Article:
Using These Resources: Foster Care

Materials and activities to support you as you care for vulnerable children.

There are 440,000 children in the U.S. in foster care, about half of whom are under age six.* And there aren’t enough homes for them, which equals a lot of changes and chaos in their lives.

Children in care have endured abuse, neglect, domestic violence, the death of a parent, divorce, parental substance abuse or mental illness, poverty, homelessness, and immigration crises. Most of all, children in care have endured the trauma of being removed from their homes, and carry the burden, stigma, and shame of the label “foster child.” With guidance from expert advisers, we’ve developed these resources to support you in your work with children in foster care. For decades, Sesame Street has used the power of the Muppets to help children and families cope with tough topics. This set of resources is designed to support you—as foster parents, caregivers, or providers—in your work with children. In videos, a storybook, printables, and interactive activities, children will meet Karli, a new Muppet in foster care. Her name comes from the word for “strength” in German, and her foster parents are Dalia (“strong branch”) and Clem (“mild, merciful”). As a member of children’s circle of care, you hold power. You are an anchor in kids’ and families’ circle of care, and you can be a game changer by helping them to feel:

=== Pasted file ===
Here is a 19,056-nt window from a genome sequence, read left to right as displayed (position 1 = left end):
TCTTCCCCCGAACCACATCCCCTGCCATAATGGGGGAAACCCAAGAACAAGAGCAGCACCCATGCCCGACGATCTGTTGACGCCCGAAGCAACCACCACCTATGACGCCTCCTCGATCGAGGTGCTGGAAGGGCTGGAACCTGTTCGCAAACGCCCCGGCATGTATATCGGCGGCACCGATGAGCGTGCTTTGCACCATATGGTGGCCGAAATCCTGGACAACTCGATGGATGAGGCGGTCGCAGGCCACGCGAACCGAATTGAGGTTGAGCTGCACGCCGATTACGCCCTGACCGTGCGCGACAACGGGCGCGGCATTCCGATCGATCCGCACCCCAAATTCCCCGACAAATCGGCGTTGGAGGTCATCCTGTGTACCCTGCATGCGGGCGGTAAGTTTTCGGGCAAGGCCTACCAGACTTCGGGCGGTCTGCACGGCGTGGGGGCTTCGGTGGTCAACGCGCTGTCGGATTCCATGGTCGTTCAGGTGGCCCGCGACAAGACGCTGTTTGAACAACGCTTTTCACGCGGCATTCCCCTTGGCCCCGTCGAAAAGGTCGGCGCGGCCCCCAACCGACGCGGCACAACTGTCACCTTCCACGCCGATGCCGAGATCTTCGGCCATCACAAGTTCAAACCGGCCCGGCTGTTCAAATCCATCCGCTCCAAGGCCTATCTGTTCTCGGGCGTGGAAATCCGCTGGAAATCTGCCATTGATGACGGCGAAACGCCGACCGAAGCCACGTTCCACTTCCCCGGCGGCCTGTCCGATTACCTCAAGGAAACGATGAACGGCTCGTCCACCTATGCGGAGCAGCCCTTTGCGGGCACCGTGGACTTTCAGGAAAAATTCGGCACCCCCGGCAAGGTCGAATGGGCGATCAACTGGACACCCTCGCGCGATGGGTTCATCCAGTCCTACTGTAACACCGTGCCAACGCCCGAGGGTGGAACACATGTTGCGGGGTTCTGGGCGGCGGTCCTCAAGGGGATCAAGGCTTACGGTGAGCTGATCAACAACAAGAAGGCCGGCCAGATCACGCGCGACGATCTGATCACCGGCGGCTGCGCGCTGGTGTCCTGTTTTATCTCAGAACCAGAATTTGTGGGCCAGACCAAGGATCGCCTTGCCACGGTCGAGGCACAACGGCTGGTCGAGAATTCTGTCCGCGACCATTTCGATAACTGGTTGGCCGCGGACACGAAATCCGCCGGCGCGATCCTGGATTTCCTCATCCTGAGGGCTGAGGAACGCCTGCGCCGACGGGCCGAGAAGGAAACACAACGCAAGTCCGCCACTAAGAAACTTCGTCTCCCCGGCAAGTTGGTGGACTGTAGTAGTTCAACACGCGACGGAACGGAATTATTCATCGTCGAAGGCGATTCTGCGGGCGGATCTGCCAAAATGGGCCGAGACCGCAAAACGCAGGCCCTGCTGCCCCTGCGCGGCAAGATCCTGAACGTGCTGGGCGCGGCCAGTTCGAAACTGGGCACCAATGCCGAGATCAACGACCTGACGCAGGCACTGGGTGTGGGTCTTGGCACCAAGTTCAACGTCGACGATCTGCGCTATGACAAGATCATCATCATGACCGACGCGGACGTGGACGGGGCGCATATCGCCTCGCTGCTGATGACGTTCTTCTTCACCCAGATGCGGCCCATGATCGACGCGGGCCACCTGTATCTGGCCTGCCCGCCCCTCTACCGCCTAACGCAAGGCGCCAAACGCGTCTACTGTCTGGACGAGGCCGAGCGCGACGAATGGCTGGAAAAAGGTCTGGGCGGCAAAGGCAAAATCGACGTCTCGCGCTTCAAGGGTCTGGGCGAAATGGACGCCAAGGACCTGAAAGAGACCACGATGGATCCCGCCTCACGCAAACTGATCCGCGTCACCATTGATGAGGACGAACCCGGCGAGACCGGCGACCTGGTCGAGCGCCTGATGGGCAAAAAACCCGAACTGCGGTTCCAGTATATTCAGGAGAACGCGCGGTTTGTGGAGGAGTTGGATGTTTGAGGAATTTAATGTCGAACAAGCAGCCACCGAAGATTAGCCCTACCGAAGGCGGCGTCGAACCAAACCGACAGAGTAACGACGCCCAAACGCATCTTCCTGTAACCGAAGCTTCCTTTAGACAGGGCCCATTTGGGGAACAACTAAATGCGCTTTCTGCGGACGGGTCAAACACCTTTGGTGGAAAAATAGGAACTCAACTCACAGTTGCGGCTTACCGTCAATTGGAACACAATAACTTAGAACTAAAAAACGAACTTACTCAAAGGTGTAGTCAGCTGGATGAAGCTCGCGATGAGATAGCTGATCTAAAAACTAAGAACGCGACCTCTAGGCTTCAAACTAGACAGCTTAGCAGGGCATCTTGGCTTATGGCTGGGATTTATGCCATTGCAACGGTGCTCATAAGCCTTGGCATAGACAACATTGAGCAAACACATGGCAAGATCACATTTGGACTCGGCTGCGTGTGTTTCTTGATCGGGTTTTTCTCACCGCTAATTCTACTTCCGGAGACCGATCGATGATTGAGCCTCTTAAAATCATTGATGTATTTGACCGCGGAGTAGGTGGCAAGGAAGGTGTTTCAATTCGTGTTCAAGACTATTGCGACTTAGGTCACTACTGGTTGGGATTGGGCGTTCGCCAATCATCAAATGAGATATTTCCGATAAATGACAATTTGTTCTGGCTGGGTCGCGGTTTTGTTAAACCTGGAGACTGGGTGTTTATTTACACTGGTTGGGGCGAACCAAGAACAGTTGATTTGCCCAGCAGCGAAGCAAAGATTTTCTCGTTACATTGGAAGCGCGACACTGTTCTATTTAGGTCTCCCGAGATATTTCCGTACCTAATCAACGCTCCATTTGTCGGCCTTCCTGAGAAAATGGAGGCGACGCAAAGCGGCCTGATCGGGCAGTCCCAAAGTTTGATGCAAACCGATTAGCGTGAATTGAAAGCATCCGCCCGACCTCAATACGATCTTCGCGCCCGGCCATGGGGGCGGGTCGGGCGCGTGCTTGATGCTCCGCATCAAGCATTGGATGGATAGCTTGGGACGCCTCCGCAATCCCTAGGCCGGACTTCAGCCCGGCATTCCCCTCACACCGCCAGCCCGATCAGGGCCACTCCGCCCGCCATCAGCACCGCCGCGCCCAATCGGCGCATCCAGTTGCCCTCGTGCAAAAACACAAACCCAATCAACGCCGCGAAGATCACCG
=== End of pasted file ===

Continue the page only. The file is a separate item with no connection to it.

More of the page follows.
• safe and reassured;
  • seen and heard;
  • a sense of home and belonging; and
  • a sense of hope, optimism, and confidence.

In this way, you can be children’s most important therapy. You can let children know that they deserve to be happy and whole. With your care and support, children can begin rebuilding their sense of safety, trust, family, and self.

But with so many changes and constraints, it can be a challenge. These materials and resources can help. You know the needs of your children or families best, so choose which to share as you see fit.

What you’re doing takes patience, resilience, courage, and sacrifice. Thank you for serving children.

*Department of Health and Human Services, 2017


Christine Calpin, Managing Director of Public Policy, Casey Family Programs ,
Terry L. Cross, “Hah-ne-ga-noh,” PhD, MSW, ACSW, LCSW, founding Executive Director of National Indian Child Welfare Association (NICWA)
Cody Kornack, Senior Manager of Policy to Practice, National Head Start Association
Adriana E. Molina, M.S., L.M.F.T., Director of Project ABC, Children’s Institute, Inc.
Rob Scheer Founder, Comfort Cases
M. Ann Thomas, LCSW, President/CEO, The Children’s Place

Adoption and Foster Care Analysis and Reporting System (2016). Adoption and Foster Care Analysis and Reporting System Report #24. Department of Health and Human Services, Administration for Children & Families, Children’s Bureau.

Boyd, L. Therapeutic Foster Care: Exceptional Care for Complex, Trauma-Impacted Youth in Foster Care (2013). The State Policy and Reform Center (SPARC).

Child Welfare Information Gateway (2016). Kinship Caregivers and the Child Welfare System. FactSheet for Families. May 2016.

The David and Lucille Packard Foundation (2004). The Future of Children: Children, Families and Foster Care: Analysis. Volume 14–Number 1. The David and Lucille Packard Foundation, Winter 2004.

National Conference of State Legislatures (2016). The Child Welfare Placement Continuum: What’s Best for Children? National Conference of State Legislatures, Washington D.C. Accessed 4/17/18 from

National Council of Juvenile and Family Court Judges (2011). Disproportionality Rates for Children of Color in Foster Care. Technical Assistance Bulletin. Accessed 5/10/18 from

National Head Start Association (2016). 2016 Head Start Foster Children Fact Sheet.